Health care could pass this week

Photo by Evan Vucci

Photo by Evan Vucci

WASHINGTON -- President Barack Obama cheered a crucial health care vote in the Senate on Monday that put historic legislation well on its way to pre-Christmas passage and which sharpened already edgy partisan tensions.

The middle-of-the-night vote, which knocked away Republican attempts at procedural delays, required all 58 Democrats and the Senate's two independents to hold together. The next vote is expected around 7:20 a.m. today.

Obama called the vote ''a big victory for the American people,'' and challenged critics who say it will increase, not reduce costs.

''For all those who are continually carping about how this is somehow a big spending government bill, this cuts our deficit by $132 billion the first 10 years, and by over a trillion in the second,'' Obama said. ''That argument that opponents are making against this bill does not hold water.''

Majority Leader Harry Reid, D-Nev., said: ''Never have we been so close to reforming America's broken insurance system.''

The American Medical Association announced its support for the rejuvenated bill, the product of marathon negotiations that secured the votes of Sens. Joseph Lieberman, a Connecticut Independent, and Ben Nelson, a conservative Nebraska Democrat. The AMA's support came even though the bill doesn't address a top organization goal -- a permanent fix to a flawed Medicare reimbursement formula that would cause payments to doctors to drop by 21 percent in January.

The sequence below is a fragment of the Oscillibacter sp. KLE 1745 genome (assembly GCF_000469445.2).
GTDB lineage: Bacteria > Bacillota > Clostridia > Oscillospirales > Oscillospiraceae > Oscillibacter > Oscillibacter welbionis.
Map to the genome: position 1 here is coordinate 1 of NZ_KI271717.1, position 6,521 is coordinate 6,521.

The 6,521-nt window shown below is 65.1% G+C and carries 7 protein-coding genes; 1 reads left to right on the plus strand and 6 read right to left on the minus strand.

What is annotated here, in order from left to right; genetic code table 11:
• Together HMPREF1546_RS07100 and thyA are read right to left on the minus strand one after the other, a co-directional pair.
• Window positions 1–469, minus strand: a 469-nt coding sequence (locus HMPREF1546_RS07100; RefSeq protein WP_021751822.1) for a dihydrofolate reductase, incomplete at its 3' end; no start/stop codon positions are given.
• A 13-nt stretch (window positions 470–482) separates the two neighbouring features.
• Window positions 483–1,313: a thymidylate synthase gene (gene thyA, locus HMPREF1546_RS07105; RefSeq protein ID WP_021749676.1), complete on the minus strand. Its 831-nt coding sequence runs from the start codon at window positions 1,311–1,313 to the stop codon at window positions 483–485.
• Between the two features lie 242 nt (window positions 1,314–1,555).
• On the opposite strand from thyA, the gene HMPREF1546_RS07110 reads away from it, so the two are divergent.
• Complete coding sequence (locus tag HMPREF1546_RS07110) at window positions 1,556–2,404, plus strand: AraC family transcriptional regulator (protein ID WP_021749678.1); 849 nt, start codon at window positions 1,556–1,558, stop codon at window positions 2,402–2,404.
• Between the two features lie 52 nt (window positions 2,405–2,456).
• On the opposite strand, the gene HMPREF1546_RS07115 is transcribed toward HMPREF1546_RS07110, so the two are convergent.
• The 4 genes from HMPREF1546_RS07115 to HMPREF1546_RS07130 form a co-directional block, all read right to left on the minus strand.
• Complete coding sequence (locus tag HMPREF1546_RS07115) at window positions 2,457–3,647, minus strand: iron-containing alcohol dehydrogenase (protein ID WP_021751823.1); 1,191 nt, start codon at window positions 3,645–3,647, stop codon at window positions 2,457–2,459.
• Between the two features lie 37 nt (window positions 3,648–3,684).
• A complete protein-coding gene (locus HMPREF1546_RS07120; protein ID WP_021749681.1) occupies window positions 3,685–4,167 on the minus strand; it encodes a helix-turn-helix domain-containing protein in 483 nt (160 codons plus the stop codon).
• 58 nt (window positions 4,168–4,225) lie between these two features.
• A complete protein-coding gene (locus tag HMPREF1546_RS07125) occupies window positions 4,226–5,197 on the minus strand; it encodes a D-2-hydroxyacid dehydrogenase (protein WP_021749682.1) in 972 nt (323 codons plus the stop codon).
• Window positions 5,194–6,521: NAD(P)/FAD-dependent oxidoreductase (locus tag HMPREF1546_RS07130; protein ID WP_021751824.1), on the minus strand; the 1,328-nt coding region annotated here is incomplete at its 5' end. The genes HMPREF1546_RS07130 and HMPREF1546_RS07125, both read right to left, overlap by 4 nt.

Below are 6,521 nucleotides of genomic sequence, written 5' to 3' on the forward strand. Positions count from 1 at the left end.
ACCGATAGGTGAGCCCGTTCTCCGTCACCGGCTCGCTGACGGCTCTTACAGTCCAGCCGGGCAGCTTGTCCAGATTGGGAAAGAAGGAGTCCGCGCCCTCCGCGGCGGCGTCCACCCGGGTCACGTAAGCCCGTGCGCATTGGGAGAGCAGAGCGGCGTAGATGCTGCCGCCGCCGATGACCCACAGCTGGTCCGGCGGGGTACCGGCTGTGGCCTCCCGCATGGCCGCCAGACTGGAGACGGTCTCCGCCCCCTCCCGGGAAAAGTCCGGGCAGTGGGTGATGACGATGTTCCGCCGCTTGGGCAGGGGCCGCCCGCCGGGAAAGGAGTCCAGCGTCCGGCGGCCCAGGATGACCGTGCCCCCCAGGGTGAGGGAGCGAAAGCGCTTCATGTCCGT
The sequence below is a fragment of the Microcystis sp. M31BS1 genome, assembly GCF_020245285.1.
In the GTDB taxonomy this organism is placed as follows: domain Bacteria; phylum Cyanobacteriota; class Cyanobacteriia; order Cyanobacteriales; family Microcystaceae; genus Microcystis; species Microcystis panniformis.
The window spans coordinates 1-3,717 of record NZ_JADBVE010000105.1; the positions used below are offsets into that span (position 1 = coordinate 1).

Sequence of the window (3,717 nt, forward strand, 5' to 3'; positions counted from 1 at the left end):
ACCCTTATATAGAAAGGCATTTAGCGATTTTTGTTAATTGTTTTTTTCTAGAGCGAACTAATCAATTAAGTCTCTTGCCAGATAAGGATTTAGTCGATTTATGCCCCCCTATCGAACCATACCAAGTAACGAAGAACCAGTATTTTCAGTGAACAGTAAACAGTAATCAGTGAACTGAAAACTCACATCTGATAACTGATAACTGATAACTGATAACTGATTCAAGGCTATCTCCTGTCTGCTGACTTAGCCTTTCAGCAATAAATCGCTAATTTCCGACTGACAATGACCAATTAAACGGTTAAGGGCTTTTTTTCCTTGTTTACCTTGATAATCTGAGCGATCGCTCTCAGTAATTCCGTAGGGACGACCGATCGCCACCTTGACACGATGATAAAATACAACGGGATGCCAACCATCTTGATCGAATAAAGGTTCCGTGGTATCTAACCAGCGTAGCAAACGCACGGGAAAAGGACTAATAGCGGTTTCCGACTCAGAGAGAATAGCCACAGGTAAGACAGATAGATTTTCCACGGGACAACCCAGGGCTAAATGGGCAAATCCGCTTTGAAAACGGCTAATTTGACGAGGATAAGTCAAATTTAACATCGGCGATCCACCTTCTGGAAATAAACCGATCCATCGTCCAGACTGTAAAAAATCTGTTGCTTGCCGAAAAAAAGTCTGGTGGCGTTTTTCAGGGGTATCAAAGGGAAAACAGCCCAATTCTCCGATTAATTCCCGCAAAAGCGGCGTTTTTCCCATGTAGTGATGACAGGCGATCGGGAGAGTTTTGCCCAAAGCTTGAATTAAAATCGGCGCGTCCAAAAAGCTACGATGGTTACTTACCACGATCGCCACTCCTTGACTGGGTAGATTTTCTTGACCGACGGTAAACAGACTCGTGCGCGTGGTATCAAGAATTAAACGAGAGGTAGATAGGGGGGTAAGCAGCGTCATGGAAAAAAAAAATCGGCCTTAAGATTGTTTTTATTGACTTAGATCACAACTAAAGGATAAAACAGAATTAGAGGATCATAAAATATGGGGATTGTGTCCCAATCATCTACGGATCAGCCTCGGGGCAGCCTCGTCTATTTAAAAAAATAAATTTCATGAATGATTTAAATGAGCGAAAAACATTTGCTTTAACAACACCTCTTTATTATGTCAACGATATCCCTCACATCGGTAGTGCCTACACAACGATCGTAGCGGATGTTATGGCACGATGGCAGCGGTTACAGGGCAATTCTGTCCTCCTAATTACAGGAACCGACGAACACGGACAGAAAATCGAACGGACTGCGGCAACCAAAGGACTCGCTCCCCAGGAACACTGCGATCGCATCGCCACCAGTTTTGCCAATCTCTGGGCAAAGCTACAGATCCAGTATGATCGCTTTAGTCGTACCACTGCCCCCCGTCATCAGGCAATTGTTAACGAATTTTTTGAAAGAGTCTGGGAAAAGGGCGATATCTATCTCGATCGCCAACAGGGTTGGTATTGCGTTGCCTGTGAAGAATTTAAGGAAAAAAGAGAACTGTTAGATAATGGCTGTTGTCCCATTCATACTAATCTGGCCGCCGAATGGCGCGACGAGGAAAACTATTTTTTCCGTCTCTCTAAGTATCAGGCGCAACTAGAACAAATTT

Still, Reid did make some last-minute changes to court doctors' support.

A proposed fee on physicians to enroll in Medicare, originally set at $300 annually, was dropped in a final package of amendments, and payment cuts to specialty physicians to pay for bonuses to primary care doctors in underserved areas were also eliminated, the AMA's president-elect, Dr. Cecil B. Wilson, said.

''America has the best health care in the world -- if you can get it,'' Wilson said. ''For far too many people access to care is out of reach because they lack insurance. This is not acceptable to physicians.''

With final passage on track, Republicans ramped up their criticism, denouncing the last-minute deals and concessions needed to get the 60 votes needed to overcome GOP tactics.

''I am tired of the Congress thumbing their nose and flipping a bird to the American people,'' Republican National Committee Chairman Michael Steele said in a conference call with reporters.

Reid promptly criticized Steele for saying ''something so obscene'' and ''so crass and such a terrible example for the youth.''

Sen. John McCain, R-Ariz., criticized the side deals needed to win key votes, calling them ''Bernie Madoff gimmicks.''

Still, the vote represented a major victory for Democrats and Obama, who's now clearly in reach of passing legislation extending health coverage to nearly all Americans, a goal that's eluded a succession of past presidents. The legislation would make health insurance mandatory for the first time for nearly everyone, provide subsidies to help lower-income people buy it, and induce employers to provide it with tax breaks for small businesses and penalties for larger ones.